Striking out with your own enterprise takes no small measure of courage, commitment and tenacity. There are many people across the Middle East willing to take a leap of faith and turn their vision into a reality amid challenges.
Spirit of entrepreneurship percolates across region
Across the Middle East, economies are facing rising unemployment. A report published by the International Labour Organisation (ILO) in May found 28.3 per cent of the population between the ages of 15 and 24 in the region were out of work, the highest percentage of any area in the world, followed by North Africa with 23.7 per cent.
And not surprisingly, more and more of the region's young populations are seeking to chart their own economic destinies, giving them the confidence to strike out on their own, rather than follow the paths their parents have taken.
A survey released by the regional jobs portal bayt.com in October found starting a business or working on a self-employed basis was the first choice of 38 per cent of respondents across 14 countries in the Middle East, indicating that the spirit of entrepreneurship is flourishing within the region.
Of the 14 countries surveyed by bayt.com, the entrepreneurial spirit is most evident in the UAE. Some 47 per cent of those surveyed said being self-employed or starting their own business was their first preference, compared with 48 per cent who preferred to do a job with a third-party private sector or state employer.
In many ways such a finding is unsurprising, as the country has long been regarded as an easy place to establish a business, with a cosmopolitan population and an economy that has bounced back in the past 18 months.
In the World Bank's most recent Doing Business report, looking at a range of issues determining the best countries in which to do business and published last month, the UAE climbed three places to 23rd in the world and the highest in the Middle East.
The country's high overall ranking, however, is offset by lower scores in areas such as ease of getting credit, protecting investors, enforcing contracts and resolving insolvency, all of which are of vital importance for those starting up new businesses.
Meanwhile, a survey released last month by the Global Entrepreneurship Monitor found that while nearly 80 per cent of Emiratis perceived entrepreneurship as a good career choice, only 50 per cent of respondents believed they had the necessary skills and knowledge to start a business.
Government bodies in this country have responded to such challenges by launching a series of initiatives to encourage entrepreneurs - both Emirati and non-nationals - by providing funding, expertise, mentoring and networking opportunities.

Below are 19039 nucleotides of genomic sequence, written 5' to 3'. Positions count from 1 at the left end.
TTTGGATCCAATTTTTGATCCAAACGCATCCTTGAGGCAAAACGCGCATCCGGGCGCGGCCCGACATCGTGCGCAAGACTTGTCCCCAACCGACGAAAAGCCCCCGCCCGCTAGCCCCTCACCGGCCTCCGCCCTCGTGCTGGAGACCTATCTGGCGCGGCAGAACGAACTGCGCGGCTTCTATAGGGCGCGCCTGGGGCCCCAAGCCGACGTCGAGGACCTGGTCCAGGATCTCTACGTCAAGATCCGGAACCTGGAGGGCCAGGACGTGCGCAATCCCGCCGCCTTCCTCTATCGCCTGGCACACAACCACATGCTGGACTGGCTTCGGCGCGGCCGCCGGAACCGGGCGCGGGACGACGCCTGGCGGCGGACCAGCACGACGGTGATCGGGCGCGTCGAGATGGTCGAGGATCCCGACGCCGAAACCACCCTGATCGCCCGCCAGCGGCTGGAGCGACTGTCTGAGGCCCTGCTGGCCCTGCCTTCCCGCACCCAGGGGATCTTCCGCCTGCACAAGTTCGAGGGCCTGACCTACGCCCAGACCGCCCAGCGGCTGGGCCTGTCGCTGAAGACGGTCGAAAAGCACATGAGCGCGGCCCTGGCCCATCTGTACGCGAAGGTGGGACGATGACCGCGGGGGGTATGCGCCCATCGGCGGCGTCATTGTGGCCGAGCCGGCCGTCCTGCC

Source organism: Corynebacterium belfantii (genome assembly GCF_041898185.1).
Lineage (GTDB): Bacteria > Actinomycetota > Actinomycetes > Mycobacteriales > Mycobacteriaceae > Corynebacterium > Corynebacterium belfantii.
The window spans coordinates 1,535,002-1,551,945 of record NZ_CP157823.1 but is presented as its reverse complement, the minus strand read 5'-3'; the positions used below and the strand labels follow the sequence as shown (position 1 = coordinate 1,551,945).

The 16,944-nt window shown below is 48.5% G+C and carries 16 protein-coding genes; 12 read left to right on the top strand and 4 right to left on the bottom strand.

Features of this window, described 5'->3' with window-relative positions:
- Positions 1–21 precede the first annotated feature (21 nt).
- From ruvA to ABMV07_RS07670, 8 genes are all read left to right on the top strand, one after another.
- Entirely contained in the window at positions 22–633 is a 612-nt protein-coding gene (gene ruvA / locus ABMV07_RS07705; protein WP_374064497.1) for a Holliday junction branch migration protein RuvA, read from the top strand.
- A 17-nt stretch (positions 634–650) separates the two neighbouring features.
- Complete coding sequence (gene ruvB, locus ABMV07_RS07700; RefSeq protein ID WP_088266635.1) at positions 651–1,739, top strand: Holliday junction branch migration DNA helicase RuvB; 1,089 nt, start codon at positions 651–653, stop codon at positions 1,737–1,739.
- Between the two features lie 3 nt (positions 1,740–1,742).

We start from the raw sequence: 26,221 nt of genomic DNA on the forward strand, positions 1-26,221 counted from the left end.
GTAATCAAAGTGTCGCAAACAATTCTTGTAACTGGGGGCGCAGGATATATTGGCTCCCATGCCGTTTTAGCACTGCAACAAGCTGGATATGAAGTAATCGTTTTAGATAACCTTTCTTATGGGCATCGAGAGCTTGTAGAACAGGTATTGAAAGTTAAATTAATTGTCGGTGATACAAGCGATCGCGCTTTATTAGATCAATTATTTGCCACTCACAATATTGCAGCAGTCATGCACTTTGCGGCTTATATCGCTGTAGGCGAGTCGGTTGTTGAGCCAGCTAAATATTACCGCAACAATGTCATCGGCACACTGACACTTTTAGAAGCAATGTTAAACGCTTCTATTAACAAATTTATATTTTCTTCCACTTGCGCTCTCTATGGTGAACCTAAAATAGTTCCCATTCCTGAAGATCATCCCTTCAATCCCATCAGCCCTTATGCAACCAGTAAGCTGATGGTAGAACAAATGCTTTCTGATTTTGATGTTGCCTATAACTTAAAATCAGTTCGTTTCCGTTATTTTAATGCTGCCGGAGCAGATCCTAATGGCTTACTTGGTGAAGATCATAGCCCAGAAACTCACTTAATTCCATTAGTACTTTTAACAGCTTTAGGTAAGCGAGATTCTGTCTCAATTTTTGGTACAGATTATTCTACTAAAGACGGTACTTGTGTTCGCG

In Dubai, the Government set up Dubai SME in 2002 as a vehicle to nurture the spirit of entrepreneurship in the emirate by providing advice and expertise to those looking to start and develop small businesses.
In Abu Dhabi, the Government launched the Khalifa Fund in 2007 with the aim of supporting young Emirati entrepreneurs, especially those from Abu Dhabi.
In addition to financial support, the fund also provides training and development for would-be entrepreneurs looking to take their business ideas to the next level.
One such company to benefit from the Khalifa Fund's services is Popular Popcorn, a gourmet snack firm founded by Khalid Al Shekaili in 2009. The company approached the fund in 2011, after receiving its first major contract with Etihad Airways.
"We submitted our business plan, they saw the contracts we had in place and saw that we were a serious businesses, so granted us Dh2.4 million to build a small factory," says Mr Al Shekaili.
In addition to the grant, the fund also provided crucial advice on marketing its product and enabled the company to attend international exhibitions at a subsidised rate, enabling Popular Popcorn to expand awareness of its brand.
Despite such initiatives, some feel more could be done to help would-be entrepreneurs in this country, especially in the crucial early years of a company's life where survival is a struggle.
For Mark Carroll, a British expatriate who started Kcal Healthy Fast Food in 2010, one of the big challenges was the multitude of fees required to start a new business in Dubai.
"You have company registration fees, visa and sponsorship fees, medical fees, the list goes on and on. And the price is the same whether you're a successful business elsewhere opening an office in Dubai, or a start-up business beginning from scratch," he says.
Without some assistance with such costs in the early stages, many otherwise promising businesses are failing to get off the ground, says Mr Carroll.
"What would be great would be an initiative whereby there is some leeway with some of the initial fees involved in establishing a company as an entrepreneur, or a credit line that can ease the burden in the initial months," he says.
In addition to set-up fees, fledgling entrepreneurs also have to contend with rising commercial rents, in Dubai especially.
Start-ups are also squeezed by the fact that as the emirate's property sector recovers from the downturn of 2008, landlords are increasingly demanding a payment of 12 months' rent up front.
For Samer Atiani and Ahmed Moor, the co-founders of the micro-financing start up Liwwa.com, the cost of setting up in the UAE was too high, leading them to begin operations in Jordan.
"Amman is an exciting and wonderful place to be, and it makes more sense for us as a start-up due to the managable costs of living, but also because it's a mature place for start-ups," says Mr Moor.
But he and his partner are still keen to enter the market in this country.
"The UAE is a place we're very excited about and we'd love to be there at some stage," he says.
"It was just a challenge for us when it came to the subject of start-up costs. Every dollar you can't spend on your business especially in the start-up stage, diminishes your chances of success.